Nudging kids away from their comfort zone when it comes to food is a risky business. But unless you relish the prospect of eating fish fingers and macaroni cheese yourself for the next decade, you’d be well advised to broaden their palate now. The food we grow up with is often the food we prefer as adults, so if you start to introduce spices and different tastes at a young age, your kids are more likely to enjoy a wider range of foods as they get older. As well as making them easier to please at mealtimes, this is also better for them nutritionally.
‘Life is a great adventure for young children and food can be part of it,’ says Stephanie Karl, nutritionist at Dubai London Clinic. ‘Plus, as parents, it’s our role to gradually introduce our kids to as wide a range of foods and flavours as possible.’ Of course, you don’t want to blow your kid’s head off with a potent vindaloo, but there are plenty of creamy, milder dishes out there that little ones will find quite tasty. Neither butter chicken, kormas nor boneless chicken tikka are overly spicy, and they’re mainstays of most Indian restaurants. Others to try are paneer (cottage cheese), Indian breads – tandoori rotis, butter naans and kulchas – as well as lightly-spiced dahl (lentils), and most kids will lap up rice dishes mixed with yoghurt.
Some Indian restaurants are rather posh-looking and it’s true they don’t have the balloons, bouncy castles and endless entertainment options of some of the other kiddie eateries. Others are cheap and cheerful, but whether you go up or down market, the family-friendly Indian culture means that most establishments are pretty relaxed and well able to deal with squawking ankle-biters.
‘We have many, many kids coming to our restaurant with their parents,’ says chef Saurabh Malhotra of Options, a rather plush, crimson-cushioned venue at the World Trade Convention Centre. ‘It’s a big place, they can run around and they’re fascinated with the aquarium and waterfall.’
It’s a good idea to substitute water for milk with Indian dishes: the heat we feel on our tongues when eating curry comes from oils in the spices, and water won’t wash them away nearly as effectively as a cool glass of the white stuff. When ordering food for your child, request that they knock up a milder version – most restaurants will be more than happy to oblige. If, despite all your due diligence, junior goes a funny shade of red and steam starts pouring out of his ears, quickly order some yoghurt to cool the dish down.
‘In our restaurant the kids love candi kalyal – grilled chicken tandoori with cream and cheese – and we make it attractive with silver leaf,’ says Malhotra. ‘They’re amazed that they can eat something so sparkly.’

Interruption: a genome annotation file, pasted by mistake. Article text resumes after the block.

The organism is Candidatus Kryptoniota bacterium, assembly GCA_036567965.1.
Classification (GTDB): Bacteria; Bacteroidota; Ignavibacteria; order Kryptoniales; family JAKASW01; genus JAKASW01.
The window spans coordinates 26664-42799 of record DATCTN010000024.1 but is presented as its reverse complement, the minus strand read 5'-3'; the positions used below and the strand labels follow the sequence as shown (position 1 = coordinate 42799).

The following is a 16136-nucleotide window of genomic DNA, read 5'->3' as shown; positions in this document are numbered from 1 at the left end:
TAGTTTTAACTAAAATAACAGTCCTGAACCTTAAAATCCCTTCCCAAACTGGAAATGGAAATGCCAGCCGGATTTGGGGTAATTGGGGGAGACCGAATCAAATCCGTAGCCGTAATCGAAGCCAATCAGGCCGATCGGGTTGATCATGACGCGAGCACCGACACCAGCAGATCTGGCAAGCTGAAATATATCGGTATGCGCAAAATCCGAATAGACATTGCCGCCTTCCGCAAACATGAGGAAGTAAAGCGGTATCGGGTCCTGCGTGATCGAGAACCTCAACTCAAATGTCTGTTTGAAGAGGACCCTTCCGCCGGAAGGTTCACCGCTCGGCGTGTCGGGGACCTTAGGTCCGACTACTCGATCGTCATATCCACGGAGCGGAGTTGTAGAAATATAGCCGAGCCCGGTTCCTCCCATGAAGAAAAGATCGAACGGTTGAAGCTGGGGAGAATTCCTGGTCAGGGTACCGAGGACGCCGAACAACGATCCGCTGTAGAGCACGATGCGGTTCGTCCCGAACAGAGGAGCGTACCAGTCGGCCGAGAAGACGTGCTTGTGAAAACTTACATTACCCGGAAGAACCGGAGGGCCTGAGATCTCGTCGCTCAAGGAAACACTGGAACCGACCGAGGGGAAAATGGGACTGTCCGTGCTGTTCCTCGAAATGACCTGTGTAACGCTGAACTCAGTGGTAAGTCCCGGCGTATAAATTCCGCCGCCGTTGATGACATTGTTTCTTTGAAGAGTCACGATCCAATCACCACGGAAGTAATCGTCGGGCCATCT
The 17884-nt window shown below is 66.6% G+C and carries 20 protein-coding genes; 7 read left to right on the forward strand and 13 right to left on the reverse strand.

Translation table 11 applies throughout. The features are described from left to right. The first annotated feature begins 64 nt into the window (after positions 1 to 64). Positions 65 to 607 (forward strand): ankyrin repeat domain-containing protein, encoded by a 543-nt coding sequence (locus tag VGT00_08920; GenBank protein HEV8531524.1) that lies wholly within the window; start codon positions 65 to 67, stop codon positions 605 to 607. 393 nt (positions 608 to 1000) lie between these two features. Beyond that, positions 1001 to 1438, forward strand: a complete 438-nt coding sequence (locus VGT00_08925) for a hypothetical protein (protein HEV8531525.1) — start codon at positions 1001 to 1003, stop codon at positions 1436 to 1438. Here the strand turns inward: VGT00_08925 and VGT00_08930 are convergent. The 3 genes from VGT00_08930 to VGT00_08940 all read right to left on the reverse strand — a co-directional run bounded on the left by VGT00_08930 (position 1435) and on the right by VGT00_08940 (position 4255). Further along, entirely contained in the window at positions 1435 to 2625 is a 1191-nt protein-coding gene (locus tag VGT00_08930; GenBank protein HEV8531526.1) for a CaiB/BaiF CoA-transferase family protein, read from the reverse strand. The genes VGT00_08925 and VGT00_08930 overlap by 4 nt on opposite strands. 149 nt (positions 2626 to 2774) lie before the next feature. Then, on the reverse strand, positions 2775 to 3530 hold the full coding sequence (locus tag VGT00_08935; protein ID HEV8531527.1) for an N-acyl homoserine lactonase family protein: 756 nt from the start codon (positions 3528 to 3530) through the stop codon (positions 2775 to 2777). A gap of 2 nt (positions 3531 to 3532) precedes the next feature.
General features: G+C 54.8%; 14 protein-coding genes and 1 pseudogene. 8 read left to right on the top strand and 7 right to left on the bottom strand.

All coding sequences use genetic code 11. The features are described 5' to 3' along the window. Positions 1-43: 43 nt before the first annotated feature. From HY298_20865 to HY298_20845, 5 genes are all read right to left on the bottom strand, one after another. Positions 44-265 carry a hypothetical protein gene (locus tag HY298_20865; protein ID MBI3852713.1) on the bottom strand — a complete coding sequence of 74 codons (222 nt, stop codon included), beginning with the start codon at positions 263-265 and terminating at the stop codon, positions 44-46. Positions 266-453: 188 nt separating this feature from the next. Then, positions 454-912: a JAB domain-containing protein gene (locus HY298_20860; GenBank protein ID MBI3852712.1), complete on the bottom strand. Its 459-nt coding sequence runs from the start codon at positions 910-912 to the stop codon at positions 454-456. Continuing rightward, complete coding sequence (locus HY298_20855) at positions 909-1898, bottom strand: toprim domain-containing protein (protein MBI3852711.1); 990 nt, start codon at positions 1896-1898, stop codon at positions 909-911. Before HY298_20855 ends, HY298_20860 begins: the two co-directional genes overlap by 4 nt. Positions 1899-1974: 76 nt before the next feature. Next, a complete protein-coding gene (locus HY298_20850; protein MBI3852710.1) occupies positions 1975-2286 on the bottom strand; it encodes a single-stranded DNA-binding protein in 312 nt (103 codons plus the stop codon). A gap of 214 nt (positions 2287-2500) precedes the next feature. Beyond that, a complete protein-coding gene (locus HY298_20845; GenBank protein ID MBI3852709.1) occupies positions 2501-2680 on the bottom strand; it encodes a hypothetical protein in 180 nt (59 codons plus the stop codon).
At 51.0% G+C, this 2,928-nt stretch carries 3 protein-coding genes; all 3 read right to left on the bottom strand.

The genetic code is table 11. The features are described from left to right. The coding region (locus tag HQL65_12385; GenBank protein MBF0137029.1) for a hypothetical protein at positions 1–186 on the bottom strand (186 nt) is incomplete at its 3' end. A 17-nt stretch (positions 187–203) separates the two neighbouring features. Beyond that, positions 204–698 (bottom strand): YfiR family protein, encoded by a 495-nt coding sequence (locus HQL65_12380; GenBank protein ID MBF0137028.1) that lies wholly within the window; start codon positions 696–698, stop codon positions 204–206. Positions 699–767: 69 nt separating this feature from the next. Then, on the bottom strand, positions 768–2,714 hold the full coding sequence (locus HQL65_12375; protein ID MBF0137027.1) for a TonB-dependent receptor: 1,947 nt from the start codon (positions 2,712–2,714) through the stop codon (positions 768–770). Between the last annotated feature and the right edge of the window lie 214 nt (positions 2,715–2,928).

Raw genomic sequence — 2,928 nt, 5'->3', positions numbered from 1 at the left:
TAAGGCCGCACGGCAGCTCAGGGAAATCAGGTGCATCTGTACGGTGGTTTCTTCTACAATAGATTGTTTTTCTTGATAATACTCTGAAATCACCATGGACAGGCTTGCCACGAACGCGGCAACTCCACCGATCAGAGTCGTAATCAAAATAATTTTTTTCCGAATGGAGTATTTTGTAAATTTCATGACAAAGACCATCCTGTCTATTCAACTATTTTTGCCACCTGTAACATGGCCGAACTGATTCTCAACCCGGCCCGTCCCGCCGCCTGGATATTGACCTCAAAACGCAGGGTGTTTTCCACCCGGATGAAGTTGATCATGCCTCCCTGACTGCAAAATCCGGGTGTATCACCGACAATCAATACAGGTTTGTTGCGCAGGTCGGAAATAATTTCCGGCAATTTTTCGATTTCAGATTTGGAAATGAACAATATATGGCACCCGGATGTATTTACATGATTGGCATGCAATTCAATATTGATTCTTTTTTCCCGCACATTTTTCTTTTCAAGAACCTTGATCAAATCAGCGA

Options’ chef Saurabh suggests these kid-friendly Indian specialties to make at home
Cucumber and mint cooler
1 small cucumber
A few sprigs of mint
2 tbsp lemon juice
1 tbsp sugar
1 tsp black salt
1. Put roughly chopped cucumber, mint, lemon juice, sugar, black salt and water into a mixer and grind well.
2. Serve cold, garnished with mint sprig and lemon slice.
Upma (semolina cooked with vegetables)
1 cup semolina
2 tbsp olive oil
1 small potato, cubed
1 onion, sliced
¼ cup green peas
1 small carrot, cubed
¼ cup corn
1 tsp mustard seeds
5-6 curry leaves
Salt to taste
1 tsp lemon juice
¼ cup coriander, chopped
2 cups hot water
1. Heat a heavy-bottomed pan, add half the oil and semolina and stir on a low heat for 5-6 minutes. Remove and keep aside.
2. Pour all of the remaining oil into the pan. Add in the mustard seeds and curry leaves, and when they start crackling, add the sliced onion and sauté until light pink.
3. Add the cubed potato, carrot, green peas, corn and salt and stir the mixture for 7-8 minutes. Add some of the water and boil until the vegetables are cooked.
4. Add the remaining water and bring to the boil. Stir continuously until the water is absorbed and the mixture turns lumpy.
5. Add the lemon juice and chopped coriander to the mixture.
6. Serve hot with tomato sauce or fresh mint chutney.
Curry down... it’s good for you!
As well as providing variety in their diet, Indian food is better for your kids than burgers and the like: ‘In recent years, scientists have started studying the health benefits of spices, and there is some interesting evidence emerging,’ says nutritionist Stephanie Karl. Here’s our guide to what’s what when you hit the
• Turmeric: a powerful anti-oxidant, it has anti-inflammatory properties and may have some benefit in treating digestive disorders
• Ginger: known for preventing nausea and vomiting
• Garlic: its powerful antibacterial properties can boost the entire immune system, helping the body to fight off illnesses and prevent colds and flu
• Spices that generate heat in the body help fight obesity as people burn more energy. Cayenne, for example, is thought to lower the chance of developing cardiovascular disease by lowering cholesterol and triglyceride levels
• Cinnamon, cloves, mustard, allspice, bay leaf, caraway, coriander, cumin, oregano, rosemary, sage, thyme, and, to a lesser extent, black pepper, red pepper, and ginger have also been found to inhibit the growth of microbes